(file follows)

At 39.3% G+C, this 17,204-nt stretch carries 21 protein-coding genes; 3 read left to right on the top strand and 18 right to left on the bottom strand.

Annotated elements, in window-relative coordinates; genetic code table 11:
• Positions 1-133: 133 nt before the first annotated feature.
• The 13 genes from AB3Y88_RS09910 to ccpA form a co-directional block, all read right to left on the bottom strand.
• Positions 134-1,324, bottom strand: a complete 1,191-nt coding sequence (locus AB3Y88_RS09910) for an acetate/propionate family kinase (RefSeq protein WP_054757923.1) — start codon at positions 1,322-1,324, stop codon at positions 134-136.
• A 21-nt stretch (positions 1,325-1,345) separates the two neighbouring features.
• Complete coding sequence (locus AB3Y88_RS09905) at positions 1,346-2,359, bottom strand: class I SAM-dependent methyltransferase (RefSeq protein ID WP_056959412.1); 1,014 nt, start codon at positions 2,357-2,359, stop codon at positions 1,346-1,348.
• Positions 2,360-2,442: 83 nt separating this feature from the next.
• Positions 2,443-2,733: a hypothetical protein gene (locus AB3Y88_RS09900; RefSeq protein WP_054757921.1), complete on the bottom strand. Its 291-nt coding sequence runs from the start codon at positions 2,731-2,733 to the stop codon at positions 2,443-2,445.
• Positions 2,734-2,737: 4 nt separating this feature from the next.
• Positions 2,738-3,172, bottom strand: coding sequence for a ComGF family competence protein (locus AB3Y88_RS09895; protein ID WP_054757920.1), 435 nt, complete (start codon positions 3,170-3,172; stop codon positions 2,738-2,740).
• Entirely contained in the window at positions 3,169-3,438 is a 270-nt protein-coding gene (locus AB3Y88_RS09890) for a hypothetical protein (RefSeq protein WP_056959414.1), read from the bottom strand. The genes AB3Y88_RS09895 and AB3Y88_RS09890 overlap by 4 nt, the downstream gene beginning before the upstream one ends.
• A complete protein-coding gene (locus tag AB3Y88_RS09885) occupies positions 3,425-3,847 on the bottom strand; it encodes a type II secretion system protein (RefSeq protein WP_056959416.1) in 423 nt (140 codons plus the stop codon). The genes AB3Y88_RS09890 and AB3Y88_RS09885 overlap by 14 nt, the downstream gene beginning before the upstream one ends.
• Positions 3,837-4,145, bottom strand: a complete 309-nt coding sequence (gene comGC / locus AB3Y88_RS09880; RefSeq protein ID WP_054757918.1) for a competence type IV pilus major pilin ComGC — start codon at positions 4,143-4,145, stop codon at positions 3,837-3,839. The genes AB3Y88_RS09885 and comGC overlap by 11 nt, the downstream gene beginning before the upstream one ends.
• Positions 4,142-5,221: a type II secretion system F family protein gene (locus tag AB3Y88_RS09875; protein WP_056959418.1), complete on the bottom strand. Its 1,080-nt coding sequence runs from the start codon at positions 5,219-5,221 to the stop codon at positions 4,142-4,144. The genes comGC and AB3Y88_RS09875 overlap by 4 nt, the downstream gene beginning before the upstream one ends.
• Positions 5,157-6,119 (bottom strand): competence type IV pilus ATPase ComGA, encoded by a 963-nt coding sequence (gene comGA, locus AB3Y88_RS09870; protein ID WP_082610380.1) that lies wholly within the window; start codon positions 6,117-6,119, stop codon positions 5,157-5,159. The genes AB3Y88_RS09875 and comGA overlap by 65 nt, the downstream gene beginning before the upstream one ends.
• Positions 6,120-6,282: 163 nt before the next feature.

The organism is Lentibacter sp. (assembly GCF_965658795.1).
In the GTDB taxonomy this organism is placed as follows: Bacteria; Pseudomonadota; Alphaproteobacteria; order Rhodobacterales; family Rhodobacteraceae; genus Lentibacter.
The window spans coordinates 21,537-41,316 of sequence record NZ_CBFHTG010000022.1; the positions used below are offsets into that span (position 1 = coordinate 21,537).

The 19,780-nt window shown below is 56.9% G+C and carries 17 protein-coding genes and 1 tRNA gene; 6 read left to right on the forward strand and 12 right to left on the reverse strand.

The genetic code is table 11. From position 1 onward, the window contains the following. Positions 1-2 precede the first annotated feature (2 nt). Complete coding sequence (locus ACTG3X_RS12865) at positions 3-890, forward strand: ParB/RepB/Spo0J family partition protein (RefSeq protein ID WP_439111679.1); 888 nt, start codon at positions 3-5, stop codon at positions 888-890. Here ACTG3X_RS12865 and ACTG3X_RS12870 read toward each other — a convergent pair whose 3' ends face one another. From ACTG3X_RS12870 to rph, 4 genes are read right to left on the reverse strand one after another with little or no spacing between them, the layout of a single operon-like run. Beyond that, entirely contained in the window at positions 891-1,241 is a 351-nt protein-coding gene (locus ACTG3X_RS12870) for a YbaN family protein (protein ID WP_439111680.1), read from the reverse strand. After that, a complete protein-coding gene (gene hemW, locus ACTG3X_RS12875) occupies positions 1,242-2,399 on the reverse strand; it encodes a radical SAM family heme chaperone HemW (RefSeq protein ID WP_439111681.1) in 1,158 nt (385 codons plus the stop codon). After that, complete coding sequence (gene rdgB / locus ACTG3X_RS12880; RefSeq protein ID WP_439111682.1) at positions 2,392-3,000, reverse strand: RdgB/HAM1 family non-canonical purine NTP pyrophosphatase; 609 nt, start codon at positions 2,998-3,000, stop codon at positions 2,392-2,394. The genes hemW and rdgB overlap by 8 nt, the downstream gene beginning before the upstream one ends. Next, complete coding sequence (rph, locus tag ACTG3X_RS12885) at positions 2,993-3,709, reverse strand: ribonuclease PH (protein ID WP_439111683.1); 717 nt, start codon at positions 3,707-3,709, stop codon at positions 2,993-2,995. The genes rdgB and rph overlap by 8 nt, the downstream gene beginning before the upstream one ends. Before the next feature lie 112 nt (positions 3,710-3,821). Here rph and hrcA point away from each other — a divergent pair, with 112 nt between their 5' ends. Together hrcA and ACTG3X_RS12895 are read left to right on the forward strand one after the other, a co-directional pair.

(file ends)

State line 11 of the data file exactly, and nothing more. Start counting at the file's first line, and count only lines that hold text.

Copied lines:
• Positions 2,738-3,172, bottom strand: coding sequence for a ComGF family competence protein (locus AB3Y88_RS09895; protein ID WP_054757920.1), 435 nt, complete (start codon positions 3,170-3,172; stop codon positions 2,738-2,740).